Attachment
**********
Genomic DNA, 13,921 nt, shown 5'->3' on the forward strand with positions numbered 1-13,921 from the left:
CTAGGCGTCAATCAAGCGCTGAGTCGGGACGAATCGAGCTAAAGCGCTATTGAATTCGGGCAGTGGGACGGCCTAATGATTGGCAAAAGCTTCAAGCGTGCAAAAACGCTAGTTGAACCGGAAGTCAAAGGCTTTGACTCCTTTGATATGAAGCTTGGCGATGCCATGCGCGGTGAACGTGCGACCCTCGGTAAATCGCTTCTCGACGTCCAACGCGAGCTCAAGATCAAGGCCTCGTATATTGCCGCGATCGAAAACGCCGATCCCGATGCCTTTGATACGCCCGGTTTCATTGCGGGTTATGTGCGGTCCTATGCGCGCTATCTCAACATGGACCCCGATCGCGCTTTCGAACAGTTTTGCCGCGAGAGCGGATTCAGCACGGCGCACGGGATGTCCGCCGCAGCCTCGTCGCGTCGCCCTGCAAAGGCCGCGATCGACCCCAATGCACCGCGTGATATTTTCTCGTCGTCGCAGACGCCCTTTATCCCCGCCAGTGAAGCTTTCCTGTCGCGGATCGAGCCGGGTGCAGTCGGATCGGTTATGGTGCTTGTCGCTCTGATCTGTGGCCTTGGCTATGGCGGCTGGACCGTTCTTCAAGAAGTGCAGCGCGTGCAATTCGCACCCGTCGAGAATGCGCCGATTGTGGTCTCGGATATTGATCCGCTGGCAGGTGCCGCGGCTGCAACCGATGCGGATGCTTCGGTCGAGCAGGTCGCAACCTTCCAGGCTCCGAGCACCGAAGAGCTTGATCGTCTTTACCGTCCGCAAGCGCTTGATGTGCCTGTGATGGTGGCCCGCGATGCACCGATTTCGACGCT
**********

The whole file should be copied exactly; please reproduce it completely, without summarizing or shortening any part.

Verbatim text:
Genomic DNA, 13,921 nt, shown 5'->3' on the forward strand with positions numbered 1-13,921 from the left:
CTAGGCGTCAATCAAGCGCTGAGTCGGGACGAATCGAGCTAAAGCGCTATTGAATTCGGGCAGTGGGACGGCCTAATGATTGGCAAAAGCTTCAAGCGTGCAAAAACGCTAGTTGAACCGGAAGTCAAAGGCTTTGACTCCTTTGATATGAAGCTTGGCGATGCCATGCGCGGTGAACGTGCGACCCTCGGTAAATCGCTTCTCGACGTCCAACGCGAGCTCAAGATCAAGGCCTCGTATATTGCCGCGATCGAAAACGCCGATCCCGATGCCTTTGATACGCCCGGTTTCATTGCGGGTTATGTGCGGTCCTATGCGCGCTATCTCAACATGGACCCCGATCGCGCTTTCGAACAGTTTTGCCGCGAGAGCGGATTCAGCACGGCGCACGGGATGTCCGCCGCAGCCTCGTCGCGTCGCCCTGCAAAGGCCGCGATCGACCCCAATGCACCGCGTGATATTTTCTCGTCGTCGCAGACGCCCTTTATCCCCGCCAGTGAAGCTTTCCTGTCGCGGATCGAGCCGGGTGCAGTCGGATCGGTTATGGTGCTTGTCGCTCTGATCTGTGGCCTTGGCTATGGCGGCTGGACCGTTCTTCAAGAAGTGCAGCGCGTGCAATTCGCACCCGTCGAGAATGCGCCGATTGTGGTCTCGGATATTGATCCGCTGGCAGGTGCCGCGGCTGCAACCGATGCGGATGCTTCGGTCGAGCAGGTCGCAACCTTCCAGGCTCCGAGCACCGAAGAGCTTGATCGTCTTTACCGTCCGCAAGCGCTTGATGTGCCTGTGATGGTGGCCCGCGATGCACCGATTTCGACGCT